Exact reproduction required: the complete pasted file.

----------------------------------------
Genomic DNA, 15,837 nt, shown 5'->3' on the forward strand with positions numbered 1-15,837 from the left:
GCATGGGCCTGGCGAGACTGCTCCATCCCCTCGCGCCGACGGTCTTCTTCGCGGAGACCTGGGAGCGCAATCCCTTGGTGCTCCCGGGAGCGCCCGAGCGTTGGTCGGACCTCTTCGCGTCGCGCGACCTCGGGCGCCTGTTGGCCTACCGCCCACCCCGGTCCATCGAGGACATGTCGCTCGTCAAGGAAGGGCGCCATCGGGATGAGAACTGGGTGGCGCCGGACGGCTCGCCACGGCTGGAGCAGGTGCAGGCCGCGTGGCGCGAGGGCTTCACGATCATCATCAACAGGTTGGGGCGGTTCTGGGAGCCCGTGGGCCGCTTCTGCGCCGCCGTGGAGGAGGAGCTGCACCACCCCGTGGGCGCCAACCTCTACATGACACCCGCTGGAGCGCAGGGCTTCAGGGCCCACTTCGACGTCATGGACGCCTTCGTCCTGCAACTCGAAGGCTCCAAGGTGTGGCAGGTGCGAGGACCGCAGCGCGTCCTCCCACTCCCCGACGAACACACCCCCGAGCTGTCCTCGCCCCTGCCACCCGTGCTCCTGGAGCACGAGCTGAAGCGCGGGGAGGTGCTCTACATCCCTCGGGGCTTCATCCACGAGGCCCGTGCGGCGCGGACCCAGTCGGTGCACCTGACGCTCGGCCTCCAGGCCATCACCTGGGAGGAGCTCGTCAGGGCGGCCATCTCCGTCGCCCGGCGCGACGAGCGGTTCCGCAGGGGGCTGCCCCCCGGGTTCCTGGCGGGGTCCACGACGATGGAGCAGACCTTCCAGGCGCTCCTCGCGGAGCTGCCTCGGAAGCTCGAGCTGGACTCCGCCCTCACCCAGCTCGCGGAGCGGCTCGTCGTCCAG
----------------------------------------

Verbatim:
Genomic DNA, 15,837 nt, shown 5'->3' on the forward strand with positions numbered 1-15,837 from the left:
GCATGGGCCTGGCGAGACTGCTCCATCCCCTCGCGCCGACGGTCTTCTTCGCGGAGACCTGGGAGCGCAATCCCTTGGTGCTCCCGGGAGCGCCCGAGCGTTGGTCGGACCTCTTCGCGTCGCGCGACCTCGGGCGCCTGTTGGCCTACCGCCCACCCCGGTCCATCGAGGACATGTCGCTCGTCAAGGAAGGGCGCCATCGGGATGAGAACTGGGTGGCGCCGGACGGCTCGCCACGGCTGGAGCAGGTGCAGGCCGCGTGGCGCGAGGGCTTCACGATCATCATCAACAGGTTGGGGCGGTTCTGGGAGCCCGTGGGCCGCTTCTGCGCCGCCGTGGAGGAGGAGCTGCACCACCCCGTGGGCGCCAACCTCTACATGACACCCGCTGGAGCGCAGGGCTTCAGGGCCCACTTCGACGTCATGGACGCCTTCGTCCTGCAACTCGAAGGCTCCAAGGTGTGGCAGGTGCGAGGACCGCAGCGCGTCCTCCCACTCCCCGACGAACACACCCCCGAGCTGTCCTCGCCCCTGCCACCCGTGCTCCTGGAGCACGAGCTGAAGCGCGGGGAGGTGCTCTACATCCCTCGGGGCTTCATCCACGAGGCCCGTGCGGCGCGGACCCAGTCGGTGCACCTGACGCTCGGCCTCCAGGCCATCACCTGGGAGGAGCTCGTCAGGGCGGCCATCTCCGTCGCCCGGCGCGACGAGCGGTTCCGCAGGGGGCTGCCCCCCGGGTTCCTGGCGGGGTCCACGACGATGGAGCAGACCTTCCAGGCGCTCCTCGCGGAGCTGCCTCGGAAGCTCGAGCTGGACTCCGCCCTCACCCAGCTCGCGGAGCGGCTCGTCGTCCAG